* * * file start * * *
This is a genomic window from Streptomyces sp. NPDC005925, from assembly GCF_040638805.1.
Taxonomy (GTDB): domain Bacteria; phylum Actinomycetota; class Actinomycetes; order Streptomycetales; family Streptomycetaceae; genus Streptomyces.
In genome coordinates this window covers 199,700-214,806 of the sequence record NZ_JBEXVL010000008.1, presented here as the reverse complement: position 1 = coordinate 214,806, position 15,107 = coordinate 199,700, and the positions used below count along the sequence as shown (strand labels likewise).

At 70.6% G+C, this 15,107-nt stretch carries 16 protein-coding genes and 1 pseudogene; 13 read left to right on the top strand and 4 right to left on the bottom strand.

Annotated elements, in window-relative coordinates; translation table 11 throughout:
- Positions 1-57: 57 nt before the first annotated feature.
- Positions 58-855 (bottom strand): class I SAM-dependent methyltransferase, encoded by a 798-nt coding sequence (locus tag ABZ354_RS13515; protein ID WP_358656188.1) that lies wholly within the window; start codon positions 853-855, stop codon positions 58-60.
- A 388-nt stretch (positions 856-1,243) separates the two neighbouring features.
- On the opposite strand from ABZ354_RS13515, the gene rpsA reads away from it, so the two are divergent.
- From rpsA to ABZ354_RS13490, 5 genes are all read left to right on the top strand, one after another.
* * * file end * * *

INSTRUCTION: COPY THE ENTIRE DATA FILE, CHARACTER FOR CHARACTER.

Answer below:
This is a genomic window from Streptomyces sp. NPDC005925, from assembly GCF_040638805.1.
Taxonomy (GTDB): domain Bacteria; phylum Actinomycetota; class Actinomycetes; order Streptomycetales; family Streptomycetaceae; genus Streptomyces.
In genome coordinates this window covers 199,700-214,806 of the sequence record NZ_JBEXVL010000008.1, presented here as the reverse complement: position 1 = coordinate 214,806, position 15,107 = coordinate 199,700, and the positions used below count along the sequence as shown (strand labels likewise).

At 70.6% G+C, this 15,107-nt stretch carries 16 protein-coding genes and 1 pseudogene; 13 read left to right on the top strand and 4 right to left on the bottom strand.

Annotated elements, in window-relative coordinates; translation table 11 throughout:
- Positions 1-57: 57 nt before the first annotated feature.
- Positions 58-855 (bottom strand): class I SAM-dependent methyltransferase, encoded by a 798-nt coding sequence (locus tag ABZ354_RS13515; protein ID WP_358656188.1) that lies wholly within the window; start codon positions 853-855, stop codon positions 58-60.
- A 388-nt stretch (positions 856-1,243) separates the two neighbouring features.
- On the opposite strand from ABZ354_RS13515, the gene rpsA reads away from it, so the two are divergent.
- From rpsA to ABZ354_RS13490, 5 genes are all read left to right on the top strand, one after another.